'Paul Noel' or 'Paul Transon'???

‘Paul Noel’ is wichurana x ‘Monsier Tillier’ and its flower looks very similar to MT. ‘Paul Transon’ is a similar kind of plant. Neither have any descendants listed on HMF. Just wondering whether anyone has grown them or tried them? I have what Patricia Routley thinks is ‘Paul Noel’ (from her), that I am keen to try but am concerned it has nothing listed.

I had both of these ordered for spring but they were both substituted for other plants, which was kind of a disappointment. I know Paul Transon can be used as a pollen parent. I do not know about Paul Noel. Apparently a lot of what goes by the name Paul Noel is actually Paul Transon. Hopefully this spring I can obtain one of these roses.

It has always struck me as odd that no further work was done in this group of ramblers, either crosses among the group to enhance repeat blooming or outcrosses to further develop them. Jersey Beauty seems to have been used by some, and Ralph Moore used 0-47-19, but little else seems to have been done with them. Has anybody used any of the group? Which are fertile?

Mark

There are some hybridizers that used them well. For example, there is the Perennial series and the Super series of ramblers. Some European hybridizers have been using the ramblers in their modern hybrids. Rambling Rosie is an example of this. A lot of the modern landscape groundcovers descend from both Rosa wichurana and Lady Gay. In essence, theyre dwarfed ramblers. So, ramblers are still present in breeding but the angles taken with them have changed over the past century.

I think these ramblers have been under used and are worth exploring. Some of them should be triploids but I figure there is a good chance they are pollen fertile. There are so many of these ramblers that are half species in blood, which makes them interesting. I for one feel the need to explore the great unknown.

I plan on trying Ghislaine de F

Jadae I have also considered this space issue. The best solution that comes to my mind is to first just grow a few at a time. Hopefully I pick out the ones with the best merit but there are so many nice ones to choose from. Then I plain on crossing them with miniatures. Hopefully this will keep the size down, meanwhile also allowing me to see which ones have the greatest merit. These ones that prove to have the greatest merit I will then cross onto other roses besides miniatures. I think many of these would be interesting to cross with modern floribundas. I find the hybrid wichurana, hybrid souliena, the hybrid musk, hybrid multiflora and many of these early climber/rambler roses interesting. Anyway that is at least what I am planning to do.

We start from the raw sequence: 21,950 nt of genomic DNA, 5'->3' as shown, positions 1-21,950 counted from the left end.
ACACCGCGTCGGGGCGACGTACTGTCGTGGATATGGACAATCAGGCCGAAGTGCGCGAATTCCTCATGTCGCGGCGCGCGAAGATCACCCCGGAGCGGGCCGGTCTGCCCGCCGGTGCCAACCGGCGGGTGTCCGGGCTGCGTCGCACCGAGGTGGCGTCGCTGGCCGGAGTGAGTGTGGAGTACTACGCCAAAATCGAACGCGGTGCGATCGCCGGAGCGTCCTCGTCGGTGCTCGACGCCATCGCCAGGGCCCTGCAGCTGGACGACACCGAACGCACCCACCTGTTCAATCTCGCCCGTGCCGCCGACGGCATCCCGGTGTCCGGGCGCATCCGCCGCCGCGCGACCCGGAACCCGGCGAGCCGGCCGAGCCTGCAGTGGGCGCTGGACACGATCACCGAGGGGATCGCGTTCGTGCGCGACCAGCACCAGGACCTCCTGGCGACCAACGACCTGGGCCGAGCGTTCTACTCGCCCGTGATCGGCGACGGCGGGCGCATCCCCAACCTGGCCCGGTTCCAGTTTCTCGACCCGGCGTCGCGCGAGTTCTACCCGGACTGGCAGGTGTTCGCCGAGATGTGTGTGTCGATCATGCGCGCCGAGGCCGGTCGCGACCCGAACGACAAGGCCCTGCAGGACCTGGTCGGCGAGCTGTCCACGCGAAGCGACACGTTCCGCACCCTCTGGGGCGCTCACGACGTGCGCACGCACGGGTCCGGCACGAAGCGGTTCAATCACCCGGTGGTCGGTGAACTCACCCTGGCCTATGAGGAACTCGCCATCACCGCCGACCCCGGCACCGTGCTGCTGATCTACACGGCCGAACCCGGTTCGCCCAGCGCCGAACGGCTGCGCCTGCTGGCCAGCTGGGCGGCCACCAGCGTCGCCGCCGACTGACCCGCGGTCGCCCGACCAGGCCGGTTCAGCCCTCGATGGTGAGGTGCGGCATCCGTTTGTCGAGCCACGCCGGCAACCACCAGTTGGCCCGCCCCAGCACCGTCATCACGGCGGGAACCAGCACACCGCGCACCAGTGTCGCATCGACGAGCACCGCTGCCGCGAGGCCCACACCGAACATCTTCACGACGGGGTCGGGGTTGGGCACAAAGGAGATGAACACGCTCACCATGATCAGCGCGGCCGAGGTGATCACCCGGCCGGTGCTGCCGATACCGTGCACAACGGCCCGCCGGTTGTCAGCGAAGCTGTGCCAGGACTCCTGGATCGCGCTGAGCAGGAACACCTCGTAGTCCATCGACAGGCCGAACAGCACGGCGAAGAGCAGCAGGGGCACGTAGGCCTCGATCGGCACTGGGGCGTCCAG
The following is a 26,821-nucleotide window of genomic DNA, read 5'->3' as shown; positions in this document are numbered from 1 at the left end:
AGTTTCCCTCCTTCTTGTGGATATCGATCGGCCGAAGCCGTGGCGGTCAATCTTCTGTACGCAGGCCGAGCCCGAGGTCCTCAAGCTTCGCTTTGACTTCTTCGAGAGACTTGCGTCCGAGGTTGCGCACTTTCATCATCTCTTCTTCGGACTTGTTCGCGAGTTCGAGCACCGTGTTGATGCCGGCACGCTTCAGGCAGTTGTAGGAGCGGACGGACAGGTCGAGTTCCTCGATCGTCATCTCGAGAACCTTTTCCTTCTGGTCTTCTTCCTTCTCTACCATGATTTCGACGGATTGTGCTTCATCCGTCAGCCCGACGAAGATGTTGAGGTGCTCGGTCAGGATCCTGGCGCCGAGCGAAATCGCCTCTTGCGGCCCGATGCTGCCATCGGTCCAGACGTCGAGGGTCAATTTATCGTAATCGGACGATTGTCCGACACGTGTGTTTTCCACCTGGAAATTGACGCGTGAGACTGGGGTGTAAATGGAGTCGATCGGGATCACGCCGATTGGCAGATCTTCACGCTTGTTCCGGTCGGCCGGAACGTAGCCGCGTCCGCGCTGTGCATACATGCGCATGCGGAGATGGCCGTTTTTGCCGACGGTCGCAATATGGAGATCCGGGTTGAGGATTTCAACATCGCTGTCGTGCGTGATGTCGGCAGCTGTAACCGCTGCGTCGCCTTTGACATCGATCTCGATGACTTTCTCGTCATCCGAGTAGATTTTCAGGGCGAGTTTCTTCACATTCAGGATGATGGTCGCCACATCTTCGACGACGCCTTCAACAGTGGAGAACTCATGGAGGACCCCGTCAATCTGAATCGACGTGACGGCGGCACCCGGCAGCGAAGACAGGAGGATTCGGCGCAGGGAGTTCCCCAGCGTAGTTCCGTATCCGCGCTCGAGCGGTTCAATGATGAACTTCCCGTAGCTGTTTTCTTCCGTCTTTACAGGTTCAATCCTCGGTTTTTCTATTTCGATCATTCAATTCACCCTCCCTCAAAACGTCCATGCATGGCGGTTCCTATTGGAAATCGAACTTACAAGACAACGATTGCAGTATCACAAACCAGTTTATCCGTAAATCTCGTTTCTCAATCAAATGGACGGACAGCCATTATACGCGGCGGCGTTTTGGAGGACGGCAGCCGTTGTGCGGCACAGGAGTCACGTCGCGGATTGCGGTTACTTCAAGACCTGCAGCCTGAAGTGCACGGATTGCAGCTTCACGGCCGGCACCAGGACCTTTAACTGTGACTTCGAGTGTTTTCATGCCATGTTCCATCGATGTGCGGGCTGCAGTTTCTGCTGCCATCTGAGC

If you do use Chevy Chase tell me how it goes this is one I crossed off my list to experiment with. I do not remember why I crossed it off. But I did order Paul Noel, Paul Transon, and Cornelia this spring. The first two like I said above was substituted. But maybe I can get at least one of them this year.

Ghislaine de F

Hi Adam,

pyramides of resistancy seem to be a main goal of the professional breeders and even more - of the scientists, that are specialized in roses.

I also try to go on that way, but not only.

You have also other traits out there, that are quite interesting - no thorns, winter hardiness, remontancy out of new species crossings, superbe odours and colours, etc.

Ghislaine de F

I LOVE Ghislaine; she is just about perfect. I think getting a smaller version of her and perhaps more recurrent bloom would make a perfect shrub rose. Her beautiful apricot blooms quicklyl fade to a pure white. I know some like this feature whereas I would prefer a more stable apricot. Lots of nice things there to play with. Totally spotless for me here in Richmond, VA which gets LOTS of blackspot and basically THORNLESS. Also takes shade.

Jim

The Tea blood is what I’m interested in. I find it interesting that HMF lists it as occasional repeat late in the season given it is listed as an F1 wichurana hybrid. I’m thinking of doing a back-cross with ‘Monsieur Tillier’ x ‘Paul Transon’ to see if I can get a shrub out of it with wich. features.

Starry Night, which is stated as a direct Rosa wichurana hybrid, is fully repeat blooming. Granted, its a blackspot nightmare here but it is definitely compact and repeating. Why someone thought using a rose descending from Cathedral in breeding landscape roses was a good idea is beyond me. It is one of the WORST roses for blackspot I have ever seen. I believe there are other repeat blooming roses directly from the rambling species.